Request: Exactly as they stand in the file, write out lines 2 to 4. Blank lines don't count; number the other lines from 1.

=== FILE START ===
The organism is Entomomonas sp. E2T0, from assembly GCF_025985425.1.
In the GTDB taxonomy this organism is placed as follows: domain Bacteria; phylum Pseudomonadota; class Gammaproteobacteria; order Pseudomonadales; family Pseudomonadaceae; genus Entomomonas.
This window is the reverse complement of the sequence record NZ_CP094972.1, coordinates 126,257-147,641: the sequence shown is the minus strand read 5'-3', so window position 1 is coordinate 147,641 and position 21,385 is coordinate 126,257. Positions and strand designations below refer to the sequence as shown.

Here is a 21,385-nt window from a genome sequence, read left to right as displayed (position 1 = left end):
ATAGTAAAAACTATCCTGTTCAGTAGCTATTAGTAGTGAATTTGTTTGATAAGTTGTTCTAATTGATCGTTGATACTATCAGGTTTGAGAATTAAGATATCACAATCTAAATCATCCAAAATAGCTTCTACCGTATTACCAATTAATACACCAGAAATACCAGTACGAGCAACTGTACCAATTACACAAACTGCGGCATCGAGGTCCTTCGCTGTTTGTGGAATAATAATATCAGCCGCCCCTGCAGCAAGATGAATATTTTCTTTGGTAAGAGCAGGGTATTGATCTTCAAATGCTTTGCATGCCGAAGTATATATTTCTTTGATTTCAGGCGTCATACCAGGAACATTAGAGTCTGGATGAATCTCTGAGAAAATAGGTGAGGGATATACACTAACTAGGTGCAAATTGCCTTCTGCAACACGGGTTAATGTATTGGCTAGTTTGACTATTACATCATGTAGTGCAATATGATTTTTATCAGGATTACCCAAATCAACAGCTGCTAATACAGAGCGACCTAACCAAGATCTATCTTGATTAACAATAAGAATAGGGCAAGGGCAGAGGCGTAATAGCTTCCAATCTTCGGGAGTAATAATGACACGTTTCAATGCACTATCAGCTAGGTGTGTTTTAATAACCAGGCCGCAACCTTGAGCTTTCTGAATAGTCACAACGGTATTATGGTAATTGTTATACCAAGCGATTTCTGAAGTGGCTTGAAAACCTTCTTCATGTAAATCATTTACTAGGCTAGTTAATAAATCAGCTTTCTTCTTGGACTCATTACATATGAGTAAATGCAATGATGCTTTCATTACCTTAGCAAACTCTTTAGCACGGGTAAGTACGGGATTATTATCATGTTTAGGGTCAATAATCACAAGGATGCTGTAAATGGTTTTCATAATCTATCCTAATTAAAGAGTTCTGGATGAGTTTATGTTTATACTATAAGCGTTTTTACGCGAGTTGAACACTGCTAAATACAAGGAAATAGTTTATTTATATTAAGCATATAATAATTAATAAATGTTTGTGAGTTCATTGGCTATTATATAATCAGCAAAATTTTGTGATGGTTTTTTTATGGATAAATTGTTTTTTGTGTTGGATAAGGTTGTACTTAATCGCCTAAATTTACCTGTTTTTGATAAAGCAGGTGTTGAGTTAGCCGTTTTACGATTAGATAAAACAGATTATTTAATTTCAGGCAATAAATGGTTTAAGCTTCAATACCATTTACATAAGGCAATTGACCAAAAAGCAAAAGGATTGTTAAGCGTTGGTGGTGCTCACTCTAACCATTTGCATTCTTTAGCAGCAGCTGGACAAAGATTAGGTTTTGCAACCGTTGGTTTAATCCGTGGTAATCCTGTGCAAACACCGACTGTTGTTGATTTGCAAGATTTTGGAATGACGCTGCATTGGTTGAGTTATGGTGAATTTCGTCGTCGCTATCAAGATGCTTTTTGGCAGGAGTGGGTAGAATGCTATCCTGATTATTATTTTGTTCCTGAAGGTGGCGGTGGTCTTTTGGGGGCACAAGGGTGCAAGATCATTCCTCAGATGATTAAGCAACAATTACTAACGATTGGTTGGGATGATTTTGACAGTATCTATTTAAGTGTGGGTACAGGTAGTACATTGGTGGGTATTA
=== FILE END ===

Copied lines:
In the GTDB taxonomy this organism is placed as follows: domain Bacteria; phylum Pseudomonadota; class Gammaproteobacteria; order Pseudomonadales; family Pseudomonadaceae; genus Entomomonas.
This window is the reverse complement of the sequence record NZ_CP094972.1, coordinates 126,257-147,641: the sequence shown is the minus strand read 5'-3', so window position 1 is coordinate 147,641 and position 21,385 is coordinate 126,257. Positions and strand designations below refer to the sequence as shown.

Here is a 21,385-nt window from a genome sequence, read left to right as displayed (position 1 = left end):